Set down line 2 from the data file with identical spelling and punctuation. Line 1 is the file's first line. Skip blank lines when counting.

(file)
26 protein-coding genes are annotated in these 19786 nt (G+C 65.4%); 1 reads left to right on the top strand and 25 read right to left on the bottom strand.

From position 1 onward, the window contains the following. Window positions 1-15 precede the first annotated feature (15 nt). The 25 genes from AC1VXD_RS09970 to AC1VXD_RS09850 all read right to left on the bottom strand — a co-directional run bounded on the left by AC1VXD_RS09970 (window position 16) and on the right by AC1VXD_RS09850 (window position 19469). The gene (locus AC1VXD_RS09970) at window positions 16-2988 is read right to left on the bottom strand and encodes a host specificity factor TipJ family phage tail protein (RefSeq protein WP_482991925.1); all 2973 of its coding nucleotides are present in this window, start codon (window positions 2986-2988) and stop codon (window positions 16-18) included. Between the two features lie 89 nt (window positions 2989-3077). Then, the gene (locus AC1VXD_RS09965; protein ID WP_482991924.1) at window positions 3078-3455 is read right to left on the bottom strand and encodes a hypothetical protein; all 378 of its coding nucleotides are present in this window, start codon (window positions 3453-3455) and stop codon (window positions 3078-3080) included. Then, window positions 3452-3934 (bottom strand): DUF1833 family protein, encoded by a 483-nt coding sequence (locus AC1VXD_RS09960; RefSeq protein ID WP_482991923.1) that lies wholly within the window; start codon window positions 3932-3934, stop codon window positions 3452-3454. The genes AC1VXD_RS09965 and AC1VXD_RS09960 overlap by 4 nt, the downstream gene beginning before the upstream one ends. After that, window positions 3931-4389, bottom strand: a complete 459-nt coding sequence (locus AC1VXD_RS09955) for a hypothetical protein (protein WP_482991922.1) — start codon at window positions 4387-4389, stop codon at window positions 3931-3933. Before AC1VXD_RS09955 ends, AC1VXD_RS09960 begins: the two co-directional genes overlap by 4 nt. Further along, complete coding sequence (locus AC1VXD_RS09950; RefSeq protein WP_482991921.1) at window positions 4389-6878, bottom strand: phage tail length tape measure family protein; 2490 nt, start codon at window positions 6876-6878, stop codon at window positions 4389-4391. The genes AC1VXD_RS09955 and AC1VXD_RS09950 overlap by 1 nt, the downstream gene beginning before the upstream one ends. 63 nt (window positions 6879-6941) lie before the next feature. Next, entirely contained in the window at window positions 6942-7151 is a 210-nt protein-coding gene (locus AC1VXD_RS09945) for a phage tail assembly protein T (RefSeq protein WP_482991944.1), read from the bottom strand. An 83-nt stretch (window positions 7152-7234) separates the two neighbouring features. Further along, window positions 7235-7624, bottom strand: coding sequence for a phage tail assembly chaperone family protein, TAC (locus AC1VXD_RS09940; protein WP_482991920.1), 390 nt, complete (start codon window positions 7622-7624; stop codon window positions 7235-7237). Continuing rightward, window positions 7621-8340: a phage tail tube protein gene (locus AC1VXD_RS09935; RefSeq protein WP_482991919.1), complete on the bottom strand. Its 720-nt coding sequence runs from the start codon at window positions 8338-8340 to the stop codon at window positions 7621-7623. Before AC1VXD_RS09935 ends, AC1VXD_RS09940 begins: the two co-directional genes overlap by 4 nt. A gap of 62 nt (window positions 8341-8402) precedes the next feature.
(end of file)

From position 1 onward, the window contains the following. Window positions 1-15 precede the first annotated feature (15 nt). The 25 genes from AC1VXD_RS09970 to AC1VXD_RS09850 all read right to left on the bottom strand — a co-directional run bounded on the left by AC1VXD_RS09970 (window position 16) and on the right by AC1VXD_RS09850 (window position 19469). The gene (locus AC1VXD_RS09970) at window positions 16-2988 is read right to left on the bottom strand and encodes a host specificity factor TipJ family phage tail protein (RefSeq protein WP_482991925.1); all 2973 of its coding nucleotides are present in this window, start codon (window positions 2986-2988) and stop codon (window positions 16-18) included. Between the two features lie 89 nt (window positions 2989-3077). Then, the gene (locus AC1VXD_RS09965; protein ID WP_482991924.1) at window positions 3078-3455 is read right to left on the bottom strand and encodes a hypothetical protein; all 378 of its coding nucleotides are present in this window, start codon (window positions 3453-3455) and stop codon (window positions 3078-3080) included. Then, window positions 3452-3934 (bottom strand): DUF1833 family protein, encoded by a 483-nt coding sequence (locus AC1VXD_RS09960; RefSeq protein ID WP_482991923.1) that lies wholly within the window; start codon window positions 3932-3934, stop codon window positions 3452-3454. The genes AC1VXD_RS09965 and AC1VXD_RS09960 overlap by 4 nt, the downstream gene beginning before the upstream one ends. After that, window positions 3931-4389, bottom strand: a complete 459-nt coding sequence (locus AC1VXD_RS09955) for a hypothetical protein (protein WP_482991922.1) — start codon at window positions 4387-4389, stop codon at window positions 3931-3933. Before AC1VXD_RS09955 ends, AC1VXD_RS09960 begins: the two co-directional genes overlap by 4 nt. Further along, complete coding sequence (locus AC1VXD_RS09950; RefSeq protein WP_482991921.1) at window positions 4389-6878, bottom strand: phage tail length tape measure family protein; 2490 nt, start codon at window positions 6876-6878, stop codon at window positions 4389-4391. The genes AC1VXD_RS09955 and AC1VXD_RS09950 overlap by 1 nt, the downstream gene beginning before the upstream one ends. 63 nt (window positions 6879-6941) lie before the next feature. Next, entirely contained in the window at window positions 6942-7151 is a 210-nt protein-coding gene (locus AC1VXD_RS09945) for a phage tail assembly protein T (RefSeq protein WP_482991944.1), read from the bottom strand. An 83-nt stretch (window positions 7152-7234) separates the two neighbouring features. Further along, window positions 7235-7624, bottom strand: coding sequence for a phage tail assembly chaperone family protein, TAC (locus AC1VXD_RS09940; protein WP_482991920.1), 390 nt, complete (start codon window positions 7622-7624; stop codon window positions 7235-7237). Continuing rightward, window positions 7621-8340: a phage tail tube protein gene (locus AC1VXD_RS09935; RefSeq protein WP_482991919.1), complete on the bottom strand. Its 720-nt coding sequence runs from the start codon at window positions 8338-8340 to the stop codon at window positions 7621-7623. Before AC1VXD_RS09935 ends, AC1VXD_RS09940 begins: the two co-directional genes overlap by 4 nt. A gap of 62 nt (window positions 8341-8402) precedes the next feature.